Automata, language problem

1. Oct 16, 2009

vectorcube

Let L be the language with alphabet {0, 1}.

L:={ w in {0, 1}* | number of 0 divisible by 5, number of 1 divisible by 3}

Find a deterministic finite automata & regular expression that express L.

Sorry, but this is sort of a problem that i got stuck in a book. Help me, please!

2. Oct 16, 2009

davee123

If I understand the notation correctly, you're looking for a regular expression capable of describing (for example):

00000111111
10010101011
0010010100000
1000000000011

but NOT (for example):

100101010110
100110101011
001001010000
100000000001

I can't think of a way to do this without making some sort of state machine, since you have to have some degree of memory in order to ensure that what you place going *forward* is in synch with what you've already placed into a given string. Hence, doesn't it by definition defy the possibility of having a regular expression?

I could see if you wanted something wherein you could not intersperse 1's and 0's in increments other than those divisible by 3 and 5 respectively. That you could do with a regular expression just fine. But interspersing them, I dunno-- my gut instinct says you can't do that with a regular expression.

DaveE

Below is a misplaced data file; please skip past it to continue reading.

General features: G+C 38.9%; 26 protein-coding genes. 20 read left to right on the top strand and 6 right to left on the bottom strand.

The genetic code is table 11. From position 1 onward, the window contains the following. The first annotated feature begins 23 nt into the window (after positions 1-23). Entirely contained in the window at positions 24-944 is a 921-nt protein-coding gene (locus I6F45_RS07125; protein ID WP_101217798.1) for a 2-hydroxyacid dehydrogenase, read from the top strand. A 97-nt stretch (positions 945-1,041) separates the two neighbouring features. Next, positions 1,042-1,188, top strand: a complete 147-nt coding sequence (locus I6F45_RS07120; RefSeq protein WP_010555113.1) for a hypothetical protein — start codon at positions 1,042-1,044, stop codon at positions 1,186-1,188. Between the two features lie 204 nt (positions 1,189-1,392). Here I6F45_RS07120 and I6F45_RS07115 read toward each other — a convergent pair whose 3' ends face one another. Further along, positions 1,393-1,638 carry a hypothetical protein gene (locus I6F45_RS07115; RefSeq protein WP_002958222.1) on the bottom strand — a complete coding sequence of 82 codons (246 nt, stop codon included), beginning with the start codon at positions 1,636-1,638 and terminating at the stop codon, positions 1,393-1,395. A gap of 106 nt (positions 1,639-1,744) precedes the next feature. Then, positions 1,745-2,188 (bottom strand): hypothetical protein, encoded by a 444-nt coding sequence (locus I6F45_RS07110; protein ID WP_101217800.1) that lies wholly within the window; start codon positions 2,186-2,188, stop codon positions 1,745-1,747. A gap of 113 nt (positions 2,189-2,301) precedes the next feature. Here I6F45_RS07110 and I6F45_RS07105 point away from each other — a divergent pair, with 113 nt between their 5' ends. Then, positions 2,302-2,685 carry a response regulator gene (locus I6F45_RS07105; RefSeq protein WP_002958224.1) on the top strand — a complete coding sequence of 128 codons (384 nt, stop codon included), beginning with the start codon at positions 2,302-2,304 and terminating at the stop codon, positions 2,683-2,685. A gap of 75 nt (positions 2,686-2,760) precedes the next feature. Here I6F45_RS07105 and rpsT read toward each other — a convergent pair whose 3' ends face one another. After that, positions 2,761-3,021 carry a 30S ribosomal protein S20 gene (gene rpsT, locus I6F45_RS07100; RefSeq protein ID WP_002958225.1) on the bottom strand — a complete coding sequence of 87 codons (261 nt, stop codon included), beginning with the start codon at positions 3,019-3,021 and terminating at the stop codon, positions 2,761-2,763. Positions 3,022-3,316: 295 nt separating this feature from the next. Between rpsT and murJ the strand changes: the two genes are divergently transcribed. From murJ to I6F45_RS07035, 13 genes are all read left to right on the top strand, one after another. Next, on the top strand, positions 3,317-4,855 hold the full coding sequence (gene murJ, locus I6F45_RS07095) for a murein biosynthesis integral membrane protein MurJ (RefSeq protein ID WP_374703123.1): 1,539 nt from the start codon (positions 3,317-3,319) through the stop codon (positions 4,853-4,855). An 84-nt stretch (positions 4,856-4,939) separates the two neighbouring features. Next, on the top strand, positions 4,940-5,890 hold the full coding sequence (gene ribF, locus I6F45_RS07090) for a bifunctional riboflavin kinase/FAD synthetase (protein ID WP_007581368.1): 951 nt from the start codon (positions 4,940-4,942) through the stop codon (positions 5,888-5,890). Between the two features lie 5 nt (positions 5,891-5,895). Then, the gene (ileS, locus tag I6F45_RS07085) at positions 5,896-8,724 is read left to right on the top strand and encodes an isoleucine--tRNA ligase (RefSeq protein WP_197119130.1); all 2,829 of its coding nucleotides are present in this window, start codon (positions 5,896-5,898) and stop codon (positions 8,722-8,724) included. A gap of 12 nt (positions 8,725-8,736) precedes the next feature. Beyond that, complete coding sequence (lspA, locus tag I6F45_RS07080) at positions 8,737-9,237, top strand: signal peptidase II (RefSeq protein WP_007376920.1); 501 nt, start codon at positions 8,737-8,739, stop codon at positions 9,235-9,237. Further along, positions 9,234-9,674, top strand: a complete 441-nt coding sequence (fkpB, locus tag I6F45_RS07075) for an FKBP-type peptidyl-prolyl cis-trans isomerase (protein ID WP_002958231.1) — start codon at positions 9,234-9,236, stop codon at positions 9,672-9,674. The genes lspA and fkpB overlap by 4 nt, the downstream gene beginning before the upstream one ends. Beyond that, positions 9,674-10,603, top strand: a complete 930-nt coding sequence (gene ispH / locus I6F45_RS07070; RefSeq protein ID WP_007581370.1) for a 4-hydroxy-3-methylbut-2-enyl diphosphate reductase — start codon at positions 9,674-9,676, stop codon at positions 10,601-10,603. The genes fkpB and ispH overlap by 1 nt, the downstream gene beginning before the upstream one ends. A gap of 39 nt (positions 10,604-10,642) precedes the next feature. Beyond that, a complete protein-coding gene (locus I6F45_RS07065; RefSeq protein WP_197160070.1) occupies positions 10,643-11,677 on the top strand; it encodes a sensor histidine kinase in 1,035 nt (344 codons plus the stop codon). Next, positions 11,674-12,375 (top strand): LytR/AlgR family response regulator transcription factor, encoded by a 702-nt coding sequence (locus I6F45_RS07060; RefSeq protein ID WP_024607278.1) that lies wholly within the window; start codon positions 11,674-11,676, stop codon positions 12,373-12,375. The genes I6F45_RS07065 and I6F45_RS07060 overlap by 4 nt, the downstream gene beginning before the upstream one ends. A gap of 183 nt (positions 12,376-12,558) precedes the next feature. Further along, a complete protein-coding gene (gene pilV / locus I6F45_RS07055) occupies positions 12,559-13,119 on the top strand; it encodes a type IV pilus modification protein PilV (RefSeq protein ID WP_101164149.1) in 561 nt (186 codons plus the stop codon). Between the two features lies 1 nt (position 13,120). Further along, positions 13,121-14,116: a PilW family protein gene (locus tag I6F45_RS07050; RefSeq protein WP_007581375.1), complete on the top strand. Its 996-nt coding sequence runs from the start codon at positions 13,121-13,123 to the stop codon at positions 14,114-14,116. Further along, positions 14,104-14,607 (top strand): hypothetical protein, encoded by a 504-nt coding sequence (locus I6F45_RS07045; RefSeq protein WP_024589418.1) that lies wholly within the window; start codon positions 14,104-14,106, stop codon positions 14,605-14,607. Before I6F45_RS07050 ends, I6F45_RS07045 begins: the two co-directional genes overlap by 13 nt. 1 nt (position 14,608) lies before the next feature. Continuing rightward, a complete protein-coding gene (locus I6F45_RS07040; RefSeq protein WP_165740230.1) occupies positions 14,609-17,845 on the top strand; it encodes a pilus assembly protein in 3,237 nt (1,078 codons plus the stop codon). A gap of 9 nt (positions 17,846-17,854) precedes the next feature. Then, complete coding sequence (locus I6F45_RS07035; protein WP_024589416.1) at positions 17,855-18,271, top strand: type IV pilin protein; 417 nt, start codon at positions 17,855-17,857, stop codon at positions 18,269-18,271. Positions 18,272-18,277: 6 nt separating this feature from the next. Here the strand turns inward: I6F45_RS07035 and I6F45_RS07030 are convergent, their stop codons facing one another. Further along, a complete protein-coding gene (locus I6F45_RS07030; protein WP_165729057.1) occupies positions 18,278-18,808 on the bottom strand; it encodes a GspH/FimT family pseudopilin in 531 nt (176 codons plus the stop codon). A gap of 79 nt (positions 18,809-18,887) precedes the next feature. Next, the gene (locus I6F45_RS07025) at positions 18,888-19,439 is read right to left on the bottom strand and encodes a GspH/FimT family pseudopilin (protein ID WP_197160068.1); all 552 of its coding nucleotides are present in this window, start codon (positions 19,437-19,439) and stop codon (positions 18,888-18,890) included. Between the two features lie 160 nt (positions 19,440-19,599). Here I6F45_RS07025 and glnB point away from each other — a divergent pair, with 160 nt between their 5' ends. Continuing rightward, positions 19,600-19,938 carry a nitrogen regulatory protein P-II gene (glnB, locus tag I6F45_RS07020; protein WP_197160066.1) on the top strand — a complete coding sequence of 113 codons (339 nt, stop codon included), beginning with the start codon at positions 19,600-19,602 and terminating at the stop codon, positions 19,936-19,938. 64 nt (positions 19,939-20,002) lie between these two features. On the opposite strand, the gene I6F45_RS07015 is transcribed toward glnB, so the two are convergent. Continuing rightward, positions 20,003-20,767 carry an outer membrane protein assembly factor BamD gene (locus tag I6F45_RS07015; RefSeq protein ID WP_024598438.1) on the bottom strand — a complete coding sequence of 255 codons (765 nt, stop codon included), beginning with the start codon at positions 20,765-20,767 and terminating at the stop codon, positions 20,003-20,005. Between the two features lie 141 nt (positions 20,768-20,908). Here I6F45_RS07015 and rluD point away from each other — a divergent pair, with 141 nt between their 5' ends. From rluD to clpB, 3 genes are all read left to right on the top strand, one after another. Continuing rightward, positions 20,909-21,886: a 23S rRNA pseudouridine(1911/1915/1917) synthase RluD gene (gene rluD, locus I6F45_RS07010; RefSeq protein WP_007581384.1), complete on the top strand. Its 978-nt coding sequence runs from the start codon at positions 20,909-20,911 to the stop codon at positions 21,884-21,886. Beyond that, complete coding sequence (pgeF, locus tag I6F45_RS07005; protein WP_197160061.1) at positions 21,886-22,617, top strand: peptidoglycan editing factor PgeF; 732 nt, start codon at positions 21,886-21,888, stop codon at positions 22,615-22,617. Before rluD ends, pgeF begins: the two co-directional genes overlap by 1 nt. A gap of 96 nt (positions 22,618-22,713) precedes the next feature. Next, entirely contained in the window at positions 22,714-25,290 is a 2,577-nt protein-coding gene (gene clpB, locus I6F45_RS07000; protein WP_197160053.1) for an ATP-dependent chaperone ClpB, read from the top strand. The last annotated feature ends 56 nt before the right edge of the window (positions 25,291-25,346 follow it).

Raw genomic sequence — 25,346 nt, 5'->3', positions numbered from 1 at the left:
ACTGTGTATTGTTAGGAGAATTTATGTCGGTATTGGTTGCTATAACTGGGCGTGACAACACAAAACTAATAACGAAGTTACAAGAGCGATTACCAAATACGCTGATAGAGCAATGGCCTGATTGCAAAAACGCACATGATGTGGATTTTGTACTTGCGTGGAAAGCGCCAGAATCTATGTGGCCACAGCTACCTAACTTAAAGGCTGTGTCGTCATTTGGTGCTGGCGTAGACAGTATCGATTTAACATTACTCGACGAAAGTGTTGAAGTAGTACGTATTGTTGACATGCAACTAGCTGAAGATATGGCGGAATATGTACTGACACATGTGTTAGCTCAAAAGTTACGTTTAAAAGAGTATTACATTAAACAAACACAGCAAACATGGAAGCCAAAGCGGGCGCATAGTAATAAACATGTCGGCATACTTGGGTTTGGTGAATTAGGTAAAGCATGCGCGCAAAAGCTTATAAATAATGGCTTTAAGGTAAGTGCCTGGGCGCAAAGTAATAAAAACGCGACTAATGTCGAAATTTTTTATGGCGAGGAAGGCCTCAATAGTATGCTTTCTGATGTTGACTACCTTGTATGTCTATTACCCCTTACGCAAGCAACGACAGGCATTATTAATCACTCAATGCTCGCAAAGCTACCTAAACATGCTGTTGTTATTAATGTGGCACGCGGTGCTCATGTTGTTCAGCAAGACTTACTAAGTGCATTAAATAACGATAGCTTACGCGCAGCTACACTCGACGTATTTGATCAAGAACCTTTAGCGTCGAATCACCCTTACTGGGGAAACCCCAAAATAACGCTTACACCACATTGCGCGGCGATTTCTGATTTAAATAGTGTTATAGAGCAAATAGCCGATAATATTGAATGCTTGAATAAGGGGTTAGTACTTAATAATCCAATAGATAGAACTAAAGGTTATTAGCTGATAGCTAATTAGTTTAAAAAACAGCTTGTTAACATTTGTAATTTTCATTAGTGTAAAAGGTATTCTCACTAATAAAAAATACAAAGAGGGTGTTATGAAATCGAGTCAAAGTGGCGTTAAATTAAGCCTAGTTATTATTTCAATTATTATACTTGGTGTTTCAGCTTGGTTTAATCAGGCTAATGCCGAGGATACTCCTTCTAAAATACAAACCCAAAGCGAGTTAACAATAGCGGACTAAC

3. Oct 18, 2009

signerror

davee123 - Actually, a DFA exists. You only need a constant amount of memory, not an unbounded stack as with pushdown automata for general context-free grammars.

vectorcube: Are you familiar with the result that finite automata and regular expressions are equivalent? There is a very simple DFA (deterministic finite automaton) which accepts your language: it has 15 states, indexed by pairs (i,j) for 0<i<5 and and 0<j<3, where i and j respectively "count" the number of 0's, 1's seen so far (modulo 5 and modulo 3). That is, there are transitions from (i,j) -> (i+1 mod 5, j) on "0", and (i,j) -> (i, j+1 mod 3) on "1". The start and accept state is (0,0). Do you see how this counts digits?

Your regular expression will certainly be rather large (if you do want an explicit expression, which you probably don't). There are systematic ways to convert from DFAs to regular expressions (and vice versa); there should be a constructive proof in your book. E.g. in the 1st ed. of Hopcroft & Ullman it is theorem 2.4. So this is one way to get the regular expression; perhaps there is a simpler way.